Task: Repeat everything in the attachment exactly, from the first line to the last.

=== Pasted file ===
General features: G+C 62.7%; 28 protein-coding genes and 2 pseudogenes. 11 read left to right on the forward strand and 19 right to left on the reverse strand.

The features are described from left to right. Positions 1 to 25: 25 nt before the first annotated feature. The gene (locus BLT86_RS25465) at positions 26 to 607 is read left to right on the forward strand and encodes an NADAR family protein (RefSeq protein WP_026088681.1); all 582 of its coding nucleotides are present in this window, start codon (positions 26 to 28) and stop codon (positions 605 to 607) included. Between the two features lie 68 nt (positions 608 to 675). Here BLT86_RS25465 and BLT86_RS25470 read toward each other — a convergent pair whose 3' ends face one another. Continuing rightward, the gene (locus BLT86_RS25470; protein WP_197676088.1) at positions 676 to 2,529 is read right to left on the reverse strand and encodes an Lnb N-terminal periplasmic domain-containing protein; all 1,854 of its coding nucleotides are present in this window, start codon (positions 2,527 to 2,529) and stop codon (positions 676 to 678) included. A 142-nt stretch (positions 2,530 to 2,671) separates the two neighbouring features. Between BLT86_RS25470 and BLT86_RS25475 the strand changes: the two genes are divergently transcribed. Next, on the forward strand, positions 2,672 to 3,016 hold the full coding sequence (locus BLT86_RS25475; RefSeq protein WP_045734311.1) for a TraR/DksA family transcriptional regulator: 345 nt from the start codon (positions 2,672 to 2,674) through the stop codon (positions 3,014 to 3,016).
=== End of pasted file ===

General features: G+C 62.7%; 28 protein-coding genes and 2 pseudogenes. 11 read left to right on the forward strand and 19 right to left on the reverse strand.

The features are described from left to right. Positions 1 to 25: 25 nt before the first annotated feature. The gene (locus BLT86_RS25465) at positions 26 to 607 is read left to right on the forward strand and encodes an NADAR family protein (RefSeq protein WP_026088681.1); all 582 of its coding nucleotides are present in this window, start codon (positions 26 to 28) and stop codon (positions 605 to 607) included. Between the two features lie 68 nt (positions 608 to 675). Here BLT86_RS25465 and BLT86_RS25470 read toward each other — a convergent pair whose 3' ends face one another. Continuing rightward, the gene (locus BLT86_RS25470; protein WP_197676088.1) at positions 676 to 2,529 is read right to left on the reverse strand and encodes an Lnb N-terminal periplasmic domain-containing protein; all 1,854 of its coding nucleotides are present in this window, start codon (positions 2,527 to 2,529) and stop codon (positions 676 to 678) included. A 142-nt stretch (positions 2,530 to 2,671) separates the two neighbouring features. Between BLT86_RS25470 and BLT86_RS25475 the strand changes: the two genes are divergently transcribed. Next, on the forward strand, positions 2,672 to 3,016 hold the full coding sequence (locus BLT86_RS25475; RefSeq protein WP_045734311.1) for a TraR/DksA family transcriptional regulator: 345 nt from the start codon (positions 2,672 to 2,674) through the stop codon (positions 3,014 to 3,016).